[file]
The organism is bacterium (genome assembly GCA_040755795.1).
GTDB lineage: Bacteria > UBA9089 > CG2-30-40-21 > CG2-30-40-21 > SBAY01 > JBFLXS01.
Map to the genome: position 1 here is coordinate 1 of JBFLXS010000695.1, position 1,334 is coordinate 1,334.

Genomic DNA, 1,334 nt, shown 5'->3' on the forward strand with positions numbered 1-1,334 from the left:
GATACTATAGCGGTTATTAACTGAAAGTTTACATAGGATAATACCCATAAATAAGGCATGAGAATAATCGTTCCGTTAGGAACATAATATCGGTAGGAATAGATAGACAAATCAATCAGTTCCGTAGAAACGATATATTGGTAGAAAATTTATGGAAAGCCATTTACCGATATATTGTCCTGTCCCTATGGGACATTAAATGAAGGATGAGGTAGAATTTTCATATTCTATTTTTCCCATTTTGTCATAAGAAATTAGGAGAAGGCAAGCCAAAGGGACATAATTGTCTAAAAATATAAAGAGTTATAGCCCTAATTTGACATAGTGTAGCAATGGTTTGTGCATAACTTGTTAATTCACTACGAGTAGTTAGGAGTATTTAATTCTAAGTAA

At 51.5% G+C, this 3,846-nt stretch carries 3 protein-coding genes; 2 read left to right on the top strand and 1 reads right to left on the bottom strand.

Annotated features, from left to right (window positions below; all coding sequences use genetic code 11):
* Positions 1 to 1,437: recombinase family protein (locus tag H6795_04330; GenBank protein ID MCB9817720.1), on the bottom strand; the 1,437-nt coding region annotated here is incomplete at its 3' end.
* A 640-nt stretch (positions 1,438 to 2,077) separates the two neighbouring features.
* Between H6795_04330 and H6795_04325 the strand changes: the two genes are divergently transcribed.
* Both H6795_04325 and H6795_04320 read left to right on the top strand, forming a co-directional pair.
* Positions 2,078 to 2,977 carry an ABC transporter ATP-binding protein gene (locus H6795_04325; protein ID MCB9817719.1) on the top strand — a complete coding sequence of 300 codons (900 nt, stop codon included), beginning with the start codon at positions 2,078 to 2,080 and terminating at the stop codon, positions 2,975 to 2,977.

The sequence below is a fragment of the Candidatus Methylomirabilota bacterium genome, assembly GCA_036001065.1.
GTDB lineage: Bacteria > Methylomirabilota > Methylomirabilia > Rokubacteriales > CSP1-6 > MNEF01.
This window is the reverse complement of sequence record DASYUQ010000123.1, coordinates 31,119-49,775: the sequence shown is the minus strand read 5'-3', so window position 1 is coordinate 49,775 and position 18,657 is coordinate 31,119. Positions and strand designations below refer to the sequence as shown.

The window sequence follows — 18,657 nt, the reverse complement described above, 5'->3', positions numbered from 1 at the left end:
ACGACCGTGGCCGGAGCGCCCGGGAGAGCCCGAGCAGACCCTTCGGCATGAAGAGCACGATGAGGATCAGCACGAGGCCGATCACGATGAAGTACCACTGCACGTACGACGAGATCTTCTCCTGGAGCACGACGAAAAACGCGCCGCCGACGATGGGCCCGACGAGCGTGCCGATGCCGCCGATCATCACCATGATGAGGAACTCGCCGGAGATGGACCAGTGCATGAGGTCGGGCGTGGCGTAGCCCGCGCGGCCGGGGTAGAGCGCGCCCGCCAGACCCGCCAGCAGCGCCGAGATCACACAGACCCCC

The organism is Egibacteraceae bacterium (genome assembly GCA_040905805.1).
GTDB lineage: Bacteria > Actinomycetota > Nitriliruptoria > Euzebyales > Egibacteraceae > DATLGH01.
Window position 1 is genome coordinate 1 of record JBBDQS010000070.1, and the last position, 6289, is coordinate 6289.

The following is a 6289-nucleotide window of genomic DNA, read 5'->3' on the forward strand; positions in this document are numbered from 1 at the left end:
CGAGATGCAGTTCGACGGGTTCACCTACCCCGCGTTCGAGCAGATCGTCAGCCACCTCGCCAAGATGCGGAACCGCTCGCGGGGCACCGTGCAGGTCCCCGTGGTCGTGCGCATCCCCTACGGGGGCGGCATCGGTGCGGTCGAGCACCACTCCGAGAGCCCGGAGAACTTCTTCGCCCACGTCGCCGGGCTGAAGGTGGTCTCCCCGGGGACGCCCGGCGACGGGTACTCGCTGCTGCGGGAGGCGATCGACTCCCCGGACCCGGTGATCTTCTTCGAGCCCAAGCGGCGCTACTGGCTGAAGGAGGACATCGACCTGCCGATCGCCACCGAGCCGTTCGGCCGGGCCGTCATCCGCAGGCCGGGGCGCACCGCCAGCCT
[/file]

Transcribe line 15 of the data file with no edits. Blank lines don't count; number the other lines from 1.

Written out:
This window is the reverse complement of sequence record DASYUQ010000123.1, coordinates 31,119-49,775: the sequence shown is the minus strand read 5'-3', so window position 1 is coordinate 49,775 and position 18,657 is coordinate 31,119. Positions and strand designations below refer to the sequence as shown.